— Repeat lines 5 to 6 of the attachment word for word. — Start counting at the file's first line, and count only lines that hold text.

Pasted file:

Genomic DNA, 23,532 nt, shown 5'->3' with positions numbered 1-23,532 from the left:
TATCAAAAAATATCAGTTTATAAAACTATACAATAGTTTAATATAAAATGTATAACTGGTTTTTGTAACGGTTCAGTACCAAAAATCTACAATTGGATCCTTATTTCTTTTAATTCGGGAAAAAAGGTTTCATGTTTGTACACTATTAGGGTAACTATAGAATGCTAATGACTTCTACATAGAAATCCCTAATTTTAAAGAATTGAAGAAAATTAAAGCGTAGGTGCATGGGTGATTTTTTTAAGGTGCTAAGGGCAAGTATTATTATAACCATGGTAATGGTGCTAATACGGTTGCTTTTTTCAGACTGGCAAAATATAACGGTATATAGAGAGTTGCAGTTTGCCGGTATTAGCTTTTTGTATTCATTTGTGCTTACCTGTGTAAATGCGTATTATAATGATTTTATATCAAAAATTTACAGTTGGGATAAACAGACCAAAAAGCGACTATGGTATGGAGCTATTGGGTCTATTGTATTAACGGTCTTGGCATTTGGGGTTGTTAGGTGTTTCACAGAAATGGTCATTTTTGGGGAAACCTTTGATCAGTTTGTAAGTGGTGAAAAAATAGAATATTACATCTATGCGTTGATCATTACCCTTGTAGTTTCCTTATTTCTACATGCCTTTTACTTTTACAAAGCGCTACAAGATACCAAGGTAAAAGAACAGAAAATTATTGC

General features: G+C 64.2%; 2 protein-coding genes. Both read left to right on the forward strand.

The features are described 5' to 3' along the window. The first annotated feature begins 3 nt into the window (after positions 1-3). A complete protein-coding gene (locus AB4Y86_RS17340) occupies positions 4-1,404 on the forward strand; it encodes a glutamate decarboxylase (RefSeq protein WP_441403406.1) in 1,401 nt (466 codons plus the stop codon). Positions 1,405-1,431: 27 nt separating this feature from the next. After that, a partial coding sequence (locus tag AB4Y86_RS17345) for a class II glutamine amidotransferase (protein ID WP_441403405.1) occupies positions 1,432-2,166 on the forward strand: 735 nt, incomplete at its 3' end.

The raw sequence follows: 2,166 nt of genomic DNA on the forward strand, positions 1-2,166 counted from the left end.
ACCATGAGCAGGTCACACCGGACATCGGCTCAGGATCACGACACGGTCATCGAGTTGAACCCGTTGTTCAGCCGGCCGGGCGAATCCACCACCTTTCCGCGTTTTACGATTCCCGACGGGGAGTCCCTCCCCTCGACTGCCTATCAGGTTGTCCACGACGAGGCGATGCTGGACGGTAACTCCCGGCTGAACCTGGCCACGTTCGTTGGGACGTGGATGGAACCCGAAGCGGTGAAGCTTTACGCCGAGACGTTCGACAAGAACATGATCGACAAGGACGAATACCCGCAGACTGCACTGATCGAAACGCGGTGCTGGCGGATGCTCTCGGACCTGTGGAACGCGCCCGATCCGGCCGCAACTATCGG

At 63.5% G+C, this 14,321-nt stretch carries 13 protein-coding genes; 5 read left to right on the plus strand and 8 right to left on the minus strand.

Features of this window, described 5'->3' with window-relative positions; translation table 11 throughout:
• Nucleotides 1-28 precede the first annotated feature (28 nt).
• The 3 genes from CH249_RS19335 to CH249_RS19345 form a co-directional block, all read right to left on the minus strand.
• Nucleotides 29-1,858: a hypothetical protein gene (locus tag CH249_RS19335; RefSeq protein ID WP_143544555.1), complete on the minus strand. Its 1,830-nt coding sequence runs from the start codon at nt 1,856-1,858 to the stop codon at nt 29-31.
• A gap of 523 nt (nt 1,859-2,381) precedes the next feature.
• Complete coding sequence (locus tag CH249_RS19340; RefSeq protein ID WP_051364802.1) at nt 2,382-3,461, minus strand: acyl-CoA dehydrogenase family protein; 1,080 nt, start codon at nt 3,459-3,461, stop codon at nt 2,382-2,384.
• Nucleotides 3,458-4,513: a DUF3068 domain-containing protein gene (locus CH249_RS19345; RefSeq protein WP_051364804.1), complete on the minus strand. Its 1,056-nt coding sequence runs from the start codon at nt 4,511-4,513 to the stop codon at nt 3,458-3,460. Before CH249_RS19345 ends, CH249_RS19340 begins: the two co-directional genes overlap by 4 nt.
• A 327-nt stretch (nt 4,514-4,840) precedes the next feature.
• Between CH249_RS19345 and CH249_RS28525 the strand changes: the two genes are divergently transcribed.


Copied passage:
The raw sequence follows: 2,166 nt of genomic DNA on the forward strand, positions 1-2,166 counted from the left end.
ACCATGAGCAGGTCACACCGGACATCGGCTCAGGATCACGACACGGTCATCGAGTTGAACCCGTTGTTCAGCCGGCCGGGCGAATCCACCACCTTTCCGCGTTTTACGATTCCCGACGGGGAGTCCCTCCCCTCGACTGCCTATCAGGTTGTCCACGACGAGGCGATGCTGGACGGTAACTCCCGGCTGAACCTGGCCACGTTCGTTGGGACGTGGATGGAACCCGAAGCGGTGAAGCTTTACGCCGAGACGTTCGACAAGAACATGATCGACAAGGACGAATACCCGCAGACTGCACTGATCGAAACGCGGTGCTGGCGGATGCTCTCGGACCTGTGGAACGCGCCCGATCCGGCCGCAACTATCGG